The Power of Perseverance-Staying Engaged
Stay the course is a phrase that has often been used by leaders. While researching the phrase I found that Ronald Reagan and both Bush presidents used this phrase to underscore their commitment to commitments or directions that their administrations had employed during their presidencies.
Staying the course, also known as perseverance, is a trait that can be extremely beneficial as well as extremely frustrating to leaders in their work. When someone has a vision or plan that they have embarked upon, the path can sometimes become frustrating, difficult and appear to lead to no good end, but those who have true vision and perseverance stay the course and often reap the benefits for their persistence in their actions.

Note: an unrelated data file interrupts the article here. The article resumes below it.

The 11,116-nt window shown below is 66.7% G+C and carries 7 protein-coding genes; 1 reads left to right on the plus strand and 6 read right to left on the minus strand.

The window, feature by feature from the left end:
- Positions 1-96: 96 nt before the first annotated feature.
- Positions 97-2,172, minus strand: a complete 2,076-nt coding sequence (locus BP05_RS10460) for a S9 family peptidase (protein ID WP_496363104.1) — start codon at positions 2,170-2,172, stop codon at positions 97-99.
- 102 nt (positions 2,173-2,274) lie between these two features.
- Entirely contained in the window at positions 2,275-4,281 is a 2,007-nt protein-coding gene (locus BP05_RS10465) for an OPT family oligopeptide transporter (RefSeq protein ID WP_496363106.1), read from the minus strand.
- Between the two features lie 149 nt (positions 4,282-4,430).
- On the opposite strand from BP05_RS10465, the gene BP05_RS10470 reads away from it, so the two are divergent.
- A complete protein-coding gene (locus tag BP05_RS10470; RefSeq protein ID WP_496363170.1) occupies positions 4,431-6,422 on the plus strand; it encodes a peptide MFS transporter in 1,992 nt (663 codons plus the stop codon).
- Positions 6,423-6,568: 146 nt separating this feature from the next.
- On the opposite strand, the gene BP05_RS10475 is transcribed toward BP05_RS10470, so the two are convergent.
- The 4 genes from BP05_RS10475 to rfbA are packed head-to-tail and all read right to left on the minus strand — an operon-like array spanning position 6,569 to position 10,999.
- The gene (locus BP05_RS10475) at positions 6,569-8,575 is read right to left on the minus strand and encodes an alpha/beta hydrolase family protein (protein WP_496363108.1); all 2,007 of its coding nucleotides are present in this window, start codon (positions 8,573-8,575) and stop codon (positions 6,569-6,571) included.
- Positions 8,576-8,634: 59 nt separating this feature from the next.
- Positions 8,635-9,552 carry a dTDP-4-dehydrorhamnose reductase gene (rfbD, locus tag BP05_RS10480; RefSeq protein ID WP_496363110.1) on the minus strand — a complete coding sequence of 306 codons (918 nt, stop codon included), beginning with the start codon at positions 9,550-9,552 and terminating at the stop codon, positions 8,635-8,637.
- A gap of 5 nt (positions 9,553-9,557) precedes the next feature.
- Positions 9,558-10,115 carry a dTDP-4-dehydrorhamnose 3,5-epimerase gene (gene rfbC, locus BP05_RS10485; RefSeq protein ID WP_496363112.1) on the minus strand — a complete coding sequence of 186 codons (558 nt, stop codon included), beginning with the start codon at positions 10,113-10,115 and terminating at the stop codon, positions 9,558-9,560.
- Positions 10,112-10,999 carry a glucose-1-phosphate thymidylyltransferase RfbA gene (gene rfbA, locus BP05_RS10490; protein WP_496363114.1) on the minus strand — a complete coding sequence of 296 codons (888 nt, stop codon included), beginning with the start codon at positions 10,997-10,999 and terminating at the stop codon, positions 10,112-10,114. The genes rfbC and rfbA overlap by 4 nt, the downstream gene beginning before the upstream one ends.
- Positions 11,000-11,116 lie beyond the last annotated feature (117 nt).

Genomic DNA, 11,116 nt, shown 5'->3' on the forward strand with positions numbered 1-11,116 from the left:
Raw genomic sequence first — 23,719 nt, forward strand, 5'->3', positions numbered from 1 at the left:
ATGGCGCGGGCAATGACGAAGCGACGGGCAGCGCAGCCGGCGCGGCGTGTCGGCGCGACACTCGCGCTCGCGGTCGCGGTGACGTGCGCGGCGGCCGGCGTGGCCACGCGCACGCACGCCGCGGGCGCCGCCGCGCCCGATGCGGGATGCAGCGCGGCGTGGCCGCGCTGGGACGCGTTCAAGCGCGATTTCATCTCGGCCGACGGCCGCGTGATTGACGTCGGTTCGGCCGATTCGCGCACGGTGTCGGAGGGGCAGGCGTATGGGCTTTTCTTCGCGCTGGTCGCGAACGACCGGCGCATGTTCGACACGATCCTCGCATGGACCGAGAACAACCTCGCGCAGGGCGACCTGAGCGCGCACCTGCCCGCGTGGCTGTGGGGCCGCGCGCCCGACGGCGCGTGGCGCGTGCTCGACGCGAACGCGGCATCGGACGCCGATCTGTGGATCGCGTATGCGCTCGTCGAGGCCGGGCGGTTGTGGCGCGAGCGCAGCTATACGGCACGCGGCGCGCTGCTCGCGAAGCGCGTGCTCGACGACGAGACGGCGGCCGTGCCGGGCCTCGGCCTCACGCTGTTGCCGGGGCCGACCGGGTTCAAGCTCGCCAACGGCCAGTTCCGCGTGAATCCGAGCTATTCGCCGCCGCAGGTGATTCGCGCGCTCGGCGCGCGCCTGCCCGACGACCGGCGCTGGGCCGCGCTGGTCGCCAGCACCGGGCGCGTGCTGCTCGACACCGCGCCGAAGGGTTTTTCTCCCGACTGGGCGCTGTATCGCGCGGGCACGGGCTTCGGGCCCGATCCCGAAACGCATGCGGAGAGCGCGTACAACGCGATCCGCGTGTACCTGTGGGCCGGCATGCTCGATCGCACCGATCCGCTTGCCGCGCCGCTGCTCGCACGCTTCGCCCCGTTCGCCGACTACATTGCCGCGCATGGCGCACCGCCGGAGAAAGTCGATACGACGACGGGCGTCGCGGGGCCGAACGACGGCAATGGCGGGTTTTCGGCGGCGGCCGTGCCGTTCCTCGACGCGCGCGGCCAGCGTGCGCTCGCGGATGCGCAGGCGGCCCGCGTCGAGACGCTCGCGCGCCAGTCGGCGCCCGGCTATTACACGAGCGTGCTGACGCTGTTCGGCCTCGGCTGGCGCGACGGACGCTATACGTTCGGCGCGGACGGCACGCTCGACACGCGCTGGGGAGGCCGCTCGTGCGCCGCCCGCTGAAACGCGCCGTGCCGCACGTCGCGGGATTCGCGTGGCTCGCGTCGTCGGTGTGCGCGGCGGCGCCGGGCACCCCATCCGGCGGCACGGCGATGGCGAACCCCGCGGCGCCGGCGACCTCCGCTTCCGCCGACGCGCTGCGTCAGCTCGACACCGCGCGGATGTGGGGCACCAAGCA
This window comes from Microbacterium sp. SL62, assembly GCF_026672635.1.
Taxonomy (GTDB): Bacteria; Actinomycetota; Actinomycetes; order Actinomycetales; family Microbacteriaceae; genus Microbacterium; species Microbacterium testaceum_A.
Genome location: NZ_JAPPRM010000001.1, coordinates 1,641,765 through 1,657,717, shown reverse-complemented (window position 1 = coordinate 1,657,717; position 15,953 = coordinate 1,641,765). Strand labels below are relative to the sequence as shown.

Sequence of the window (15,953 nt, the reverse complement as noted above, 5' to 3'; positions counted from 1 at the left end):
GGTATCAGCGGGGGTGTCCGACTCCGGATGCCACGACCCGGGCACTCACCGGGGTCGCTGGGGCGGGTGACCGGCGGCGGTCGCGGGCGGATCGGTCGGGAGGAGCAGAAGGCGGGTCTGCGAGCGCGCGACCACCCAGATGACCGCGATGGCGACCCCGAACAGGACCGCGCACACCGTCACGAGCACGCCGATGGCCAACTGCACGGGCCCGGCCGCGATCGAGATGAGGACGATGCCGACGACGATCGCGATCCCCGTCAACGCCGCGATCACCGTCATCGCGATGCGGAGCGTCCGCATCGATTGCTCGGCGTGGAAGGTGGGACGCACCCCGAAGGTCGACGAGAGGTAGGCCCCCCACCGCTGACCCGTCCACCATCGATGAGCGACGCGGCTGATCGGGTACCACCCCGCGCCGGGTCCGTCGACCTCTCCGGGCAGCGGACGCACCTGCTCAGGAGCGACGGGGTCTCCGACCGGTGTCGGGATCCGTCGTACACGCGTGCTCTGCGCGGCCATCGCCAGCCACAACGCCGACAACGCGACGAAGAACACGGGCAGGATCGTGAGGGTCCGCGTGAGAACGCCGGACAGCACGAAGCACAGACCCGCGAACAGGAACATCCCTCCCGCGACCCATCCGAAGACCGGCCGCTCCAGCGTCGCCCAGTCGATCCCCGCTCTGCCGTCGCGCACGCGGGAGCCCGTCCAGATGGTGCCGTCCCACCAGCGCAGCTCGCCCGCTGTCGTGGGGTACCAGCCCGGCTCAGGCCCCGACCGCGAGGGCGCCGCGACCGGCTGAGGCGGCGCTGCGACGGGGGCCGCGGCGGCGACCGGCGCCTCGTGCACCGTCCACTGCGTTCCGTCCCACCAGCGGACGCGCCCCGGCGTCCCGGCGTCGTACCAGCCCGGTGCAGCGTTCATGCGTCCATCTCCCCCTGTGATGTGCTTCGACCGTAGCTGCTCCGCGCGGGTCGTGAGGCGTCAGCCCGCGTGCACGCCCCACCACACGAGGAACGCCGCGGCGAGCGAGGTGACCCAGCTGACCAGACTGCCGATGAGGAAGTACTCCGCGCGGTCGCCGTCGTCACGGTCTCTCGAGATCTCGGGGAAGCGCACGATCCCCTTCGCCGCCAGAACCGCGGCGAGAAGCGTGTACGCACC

I often see this in work we pursue or in forging relationships that would be mutually beneficial. I tell people that I am interviewing for my next job every day because of the project nature of much of our work. There are so many instances where I see a firm that I know would be a good fit for our work, but the initial contact or conversation seems to go nowhere. In some cases I move on, but in the most meaningful instances I find a way to review, reflect and redirect our approach. In many instances this will eventually lead to success, but in some it still does not get to the ultimate result we are seeking.
The key learning in perseverance is not that you always get to the ultimate goal you have set, far from it. Perseverance is a trait, a competency that shows others your willingness to stay the course, even when things become challenging. This is not developed in a classroom or from reading in a book. Perseverance is developed through experience, trial and error, and some of the best lessons will come from failing. Having the same failure multiple times is not good, but learning from each failure is invaluable.
How have you developed perseverance?
What are you doing now that exhibits perseverance?
Remember, others are watching.
Stay the course.